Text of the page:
And then, par for the course, he voted in favour of the most controversial amendment - thus reintroducing the possibility of 'trial' standalone services of blessing for same-sex couples, without the need for the 2/3 majority that had been promised.

Neutral? No.

And so in the light of these actions, the Archbishop of Canterbury's abstention on the final motion is surely irrelevant - not least because he knew that enough of his episcopal colleagues would be voting in favour so his abstention would make no material difference.

And perhaps that is the key lesson for the Archbishop of Canterbury to learn.

The rest of the Anglican Communion has moved on - for while there were statements from Gafcon and GSFA promising their support for faithful Anglicans in England, they are no longer really interested in how the Archbishop of Canterbury voted - they are too busy resetting the Communion to care.







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Whether ++Justin is right or wrong or some of each, I really don't like the contemptuous tone of this article.


AF seem to think that they and Gafcon are the future and that's all that matters. Jesus rebuked his disciples when they started talking that way, for example Luke 9:51-56 and Mark 10:35-45. And he severely warned people who show contempt for others, Matthew 5:21-22.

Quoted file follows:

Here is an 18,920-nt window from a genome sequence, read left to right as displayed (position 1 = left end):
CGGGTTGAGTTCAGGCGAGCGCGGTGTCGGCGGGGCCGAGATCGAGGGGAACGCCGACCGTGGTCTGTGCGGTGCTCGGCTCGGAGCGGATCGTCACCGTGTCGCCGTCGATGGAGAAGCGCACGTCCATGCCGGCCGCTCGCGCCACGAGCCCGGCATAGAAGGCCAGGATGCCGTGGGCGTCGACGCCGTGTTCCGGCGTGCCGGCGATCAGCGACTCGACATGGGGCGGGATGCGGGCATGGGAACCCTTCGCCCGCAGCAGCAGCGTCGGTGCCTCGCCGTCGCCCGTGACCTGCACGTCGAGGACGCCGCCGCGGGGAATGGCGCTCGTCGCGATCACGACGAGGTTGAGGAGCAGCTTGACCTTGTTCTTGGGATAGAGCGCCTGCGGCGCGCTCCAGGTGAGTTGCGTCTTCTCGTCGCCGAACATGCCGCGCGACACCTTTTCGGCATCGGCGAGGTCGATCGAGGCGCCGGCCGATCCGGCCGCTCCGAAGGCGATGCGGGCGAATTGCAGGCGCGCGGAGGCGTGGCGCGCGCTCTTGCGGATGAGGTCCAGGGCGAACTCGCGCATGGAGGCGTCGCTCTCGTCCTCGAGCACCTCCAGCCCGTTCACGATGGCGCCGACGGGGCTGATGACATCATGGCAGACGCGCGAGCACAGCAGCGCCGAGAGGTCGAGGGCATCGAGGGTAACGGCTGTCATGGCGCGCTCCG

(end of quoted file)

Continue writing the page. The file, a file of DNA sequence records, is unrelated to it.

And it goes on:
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답글 상대:

Thanks for reading and taking the time to respond. I am sorry that you felt the tone was contemptuous, the facts are howewever indisputable. While it is true that Anglican Futures believes that much hope lies in the leadership of the wider Anglican Communion, our only aim is to help promote discussion and provide pastoral and practical support to people as they explore their own Anglican future. You might see that in our latest blog which seeks to set out a possible future for those who long to remain in the Church of England.

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The clergy including the Bishops make a promise when ever they are inducted into a church/ or position of leadership that they will preach the WORD OF GOD as recorded in the Holy scriptures. If they fail to do that then the promise made before God and the people has been broken. The scriptures do not change with the generation as suggested by the Archbishop of York, the scriptures are for ever settled in heaven. As it was in the beginning is now and ever shall be.